Friday Debate aa (1)

In this edition of the Friday Debate, we talk about the fine distinction between Google’s own Nexus devices and the devices sold through the Google Play edition program. What do you prefer? If money was no object, what would you buy and why? Is the Nexus line superior to Google Play edition phones? Is the fact that GPE devices were designed with certain software features in mind taking away from their appeal as pure Android devices?

Join us in the discussion, vote in our poll, and sound off in the comments!

Andrew Grush

Fans of a ‘pure’ Android experience have never had it better than they do today. Not only are there four different Google Play Edition handsets running bloat-free Android, there’s also the Nexus 5, Nexus 7 2013 and the Nexus 10. Then there’s also handsets like the Moto X and Moto G that might not be quite ‘stock’ Android, but they’re pretty close.

If I could get any stock Android handset right now, it would hands-down be the Nexus 5. There’s several reasons for this. First off, it’s a device that was actually built from ground up to run Google’s vision for Android, unlike GPe devices which were originally meant to feature special manufacturer-branded software and tricks.

Second, pricing. With a few issues like camera performance and battery life, the Nexus 5 might not be perfect but it is significantly more affordable than GPe handsets and yet it’s pretty close when it comes performance (and even better in some ways).If price wasn’t a factor, though? Honestly, I’d still go for the Nexus 5. It might not be perfect, but it’s still one of the best ways to get a pure Android fix, the way Google intended it.

That said, when it comes to tablets, I am strongly considering gifting away my Nexus 7 2013 to a family member in the near future and making the jump to the LG G Pad 8.3 GPe.

Sure, the G Pad is a bit over-priced compared to devices like the Nexus 7, but there’s something about the 8-inch display (or 8.3-inch in this case) that just feels better. At this size, the tablet is still very portable, but the extra screen realestate comes in handy for games and even just basic stuff like web browsing.

Again, there’s really no right answer, and it’s great to see so many options right now that cater to all the different kinds of Android users out there.

Darcy LaCouvee

Google has done an admirable job advancing the hardware and software ecosystem through their Nexus program. Consumers now have access to hardware that is not overpriced, yet still cutting edge.

Now, with more and more manufacturers producing GPE devices, it begs the question – why don’t all devices have a GPE equivalent? Of course, for some devices with highly customized software like the Galaxy Note 3, it’s likely that it would require significant development costs to port over all the S-pen features (something that independent developers would likely do)

If money is no object, for me, the LG G Pad is arguably the best tablet on the market. 10 Inch tablets are not a desirable form factor, they are too cumbersome, too big. 8.2 inches his the sweet spot of large display and portability that makes tablets so attractive in the first place.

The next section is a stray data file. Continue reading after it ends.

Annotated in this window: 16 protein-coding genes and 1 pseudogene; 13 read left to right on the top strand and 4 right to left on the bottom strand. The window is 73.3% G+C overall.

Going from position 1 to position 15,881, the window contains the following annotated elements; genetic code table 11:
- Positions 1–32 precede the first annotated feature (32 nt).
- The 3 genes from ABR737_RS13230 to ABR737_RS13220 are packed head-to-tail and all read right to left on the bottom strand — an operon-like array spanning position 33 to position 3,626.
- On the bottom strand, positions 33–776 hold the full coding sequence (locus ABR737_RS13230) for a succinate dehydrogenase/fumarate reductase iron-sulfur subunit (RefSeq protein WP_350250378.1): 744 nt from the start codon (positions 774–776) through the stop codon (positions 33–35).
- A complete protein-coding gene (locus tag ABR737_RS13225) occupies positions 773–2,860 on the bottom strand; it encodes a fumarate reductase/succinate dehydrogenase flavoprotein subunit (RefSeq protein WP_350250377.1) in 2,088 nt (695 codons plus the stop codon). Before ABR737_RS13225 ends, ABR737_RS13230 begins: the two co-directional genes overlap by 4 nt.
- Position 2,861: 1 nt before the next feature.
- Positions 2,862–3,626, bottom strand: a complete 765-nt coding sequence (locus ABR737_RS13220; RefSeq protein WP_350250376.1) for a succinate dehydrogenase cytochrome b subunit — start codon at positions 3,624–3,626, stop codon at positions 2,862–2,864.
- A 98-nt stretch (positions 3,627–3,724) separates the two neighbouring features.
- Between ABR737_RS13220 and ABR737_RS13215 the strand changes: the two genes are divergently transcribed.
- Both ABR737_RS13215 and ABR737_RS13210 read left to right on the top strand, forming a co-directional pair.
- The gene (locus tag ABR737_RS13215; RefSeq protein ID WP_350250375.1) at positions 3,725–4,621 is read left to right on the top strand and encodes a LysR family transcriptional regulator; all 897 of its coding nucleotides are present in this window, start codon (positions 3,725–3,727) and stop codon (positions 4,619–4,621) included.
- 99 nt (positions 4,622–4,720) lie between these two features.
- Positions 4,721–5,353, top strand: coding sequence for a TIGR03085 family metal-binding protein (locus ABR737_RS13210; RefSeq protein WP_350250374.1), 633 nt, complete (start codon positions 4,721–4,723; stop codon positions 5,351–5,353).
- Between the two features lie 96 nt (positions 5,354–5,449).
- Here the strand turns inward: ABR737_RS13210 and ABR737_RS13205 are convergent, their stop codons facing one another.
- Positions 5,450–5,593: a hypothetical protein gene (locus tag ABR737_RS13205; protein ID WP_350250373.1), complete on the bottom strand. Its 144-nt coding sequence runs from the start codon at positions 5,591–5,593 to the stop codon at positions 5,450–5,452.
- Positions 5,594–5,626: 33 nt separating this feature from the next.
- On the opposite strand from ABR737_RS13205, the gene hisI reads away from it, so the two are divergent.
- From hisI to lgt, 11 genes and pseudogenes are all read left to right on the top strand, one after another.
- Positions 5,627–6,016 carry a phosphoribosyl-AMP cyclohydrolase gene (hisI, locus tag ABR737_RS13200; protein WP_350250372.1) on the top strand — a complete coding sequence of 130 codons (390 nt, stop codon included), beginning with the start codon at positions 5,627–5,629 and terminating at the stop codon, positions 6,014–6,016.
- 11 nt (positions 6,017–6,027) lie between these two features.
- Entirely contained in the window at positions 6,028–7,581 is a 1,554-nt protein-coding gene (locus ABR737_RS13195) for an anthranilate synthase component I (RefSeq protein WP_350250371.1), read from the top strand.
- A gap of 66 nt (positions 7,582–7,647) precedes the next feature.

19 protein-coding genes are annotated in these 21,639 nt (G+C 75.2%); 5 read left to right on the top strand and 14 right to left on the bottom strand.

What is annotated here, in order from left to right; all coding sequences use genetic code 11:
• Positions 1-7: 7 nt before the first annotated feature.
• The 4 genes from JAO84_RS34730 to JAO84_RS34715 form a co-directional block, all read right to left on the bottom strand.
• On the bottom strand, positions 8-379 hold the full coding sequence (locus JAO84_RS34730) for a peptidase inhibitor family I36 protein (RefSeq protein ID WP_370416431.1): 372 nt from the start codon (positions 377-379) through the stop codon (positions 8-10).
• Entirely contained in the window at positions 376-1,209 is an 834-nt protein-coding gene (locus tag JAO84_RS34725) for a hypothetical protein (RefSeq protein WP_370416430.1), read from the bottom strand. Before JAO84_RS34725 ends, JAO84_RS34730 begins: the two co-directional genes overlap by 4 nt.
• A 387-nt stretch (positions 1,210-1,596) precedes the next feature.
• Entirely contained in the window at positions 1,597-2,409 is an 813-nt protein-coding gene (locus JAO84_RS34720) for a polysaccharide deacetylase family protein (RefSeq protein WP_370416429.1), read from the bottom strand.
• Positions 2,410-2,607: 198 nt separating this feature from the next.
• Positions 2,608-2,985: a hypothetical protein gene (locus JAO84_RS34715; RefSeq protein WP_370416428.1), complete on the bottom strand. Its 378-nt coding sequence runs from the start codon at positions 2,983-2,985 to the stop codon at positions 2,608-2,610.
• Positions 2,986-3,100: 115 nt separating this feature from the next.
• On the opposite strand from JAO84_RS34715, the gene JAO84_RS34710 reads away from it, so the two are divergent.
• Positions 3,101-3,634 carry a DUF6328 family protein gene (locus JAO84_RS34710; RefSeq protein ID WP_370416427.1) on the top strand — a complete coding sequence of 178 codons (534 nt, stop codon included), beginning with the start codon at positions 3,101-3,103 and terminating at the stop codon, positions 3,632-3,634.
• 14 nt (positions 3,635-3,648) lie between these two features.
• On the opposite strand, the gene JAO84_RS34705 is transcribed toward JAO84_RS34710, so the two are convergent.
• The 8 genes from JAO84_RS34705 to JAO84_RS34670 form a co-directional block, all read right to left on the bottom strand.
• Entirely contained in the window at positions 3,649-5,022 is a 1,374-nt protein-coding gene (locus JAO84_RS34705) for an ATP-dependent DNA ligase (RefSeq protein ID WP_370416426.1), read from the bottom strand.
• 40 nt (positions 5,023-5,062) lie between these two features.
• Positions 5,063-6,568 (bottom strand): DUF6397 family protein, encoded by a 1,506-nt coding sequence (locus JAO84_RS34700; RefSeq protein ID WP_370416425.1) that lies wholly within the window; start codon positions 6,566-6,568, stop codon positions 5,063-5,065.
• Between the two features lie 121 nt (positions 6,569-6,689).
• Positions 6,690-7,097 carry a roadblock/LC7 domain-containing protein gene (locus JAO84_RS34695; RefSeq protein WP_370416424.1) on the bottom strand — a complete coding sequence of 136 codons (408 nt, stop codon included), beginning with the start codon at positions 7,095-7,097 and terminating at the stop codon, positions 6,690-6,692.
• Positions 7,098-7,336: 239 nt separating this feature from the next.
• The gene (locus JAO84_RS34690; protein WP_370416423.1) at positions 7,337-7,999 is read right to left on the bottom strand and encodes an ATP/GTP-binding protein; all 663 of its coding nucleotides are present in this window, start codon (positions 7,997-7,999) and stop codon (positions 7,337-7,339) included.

I do wish, though, that the LG G2 was available as a GPE device, even though it’s quite easy to root, etc. It’s not a path that many will take. And its software (particularly the camera) will leave many with a sour taste in their mouth. I’d also love to see a Note 3 with stock, clean Android, and some S-pen functionality.

Everything on Android is becoming compartmentalized. The necessity for rooting, installing custom ROM’s decreases by the day. I say liberate all Android devices with stock Android, and offer the user the ability to choose as soon as they power it on, what they want their experience to be like.

G Pad 8.3 > Nexus 7. G2 > Nexus 5. Note 3 GPE FTW!

Bogdan Petrovan

Both the Nexus program and the Google Play edition program were conceived as experiments, for Google to show the world what pure Android can mean, while giving partners full freedom to go their own way with overlays and crazy features. I think GPE is an evolution of the Nexus program, so I don’t have any ideological qualms with these devices, even if they weren’t designed on Google’s specs.

At first blush, the Nexus 5 is the best of all stock Android smartphones, but I wouldn’t dismiss the HTC One GPe either. There’s something timeless about its design and build that makes it desirable even now, when a pack of competitors have outraced it the specs competition. And as Andrew said, there’s a GPe device for the masses, and its name is Moto G. If you’re like me, the fact that you could buy three Moto G’s for the cost of one GS4 or HTC One GPe is hugely important.

When it comes to tablets, I think I would choose the G Pad 8.3 GPe over the Nexus 7, because of the larger screen, aluminum build, and microSD card. I really like its stealthy appearance and a bigger screen is always better. On the downside, the display is not as good as the Nexus 7’s and you pay a premium for that aluminum backplate. Choices, choices…

I’d really like to see a new Nexus 10 that would ship with a keyboard dock or maybe a keyboard cover, like the Surface’s. Or, as Darcy said, a Note 3 GPe with full stylus support. That would be something special.

What do YOU think?

Join us in the comments and vote in our poll.

[poll id=”434″]

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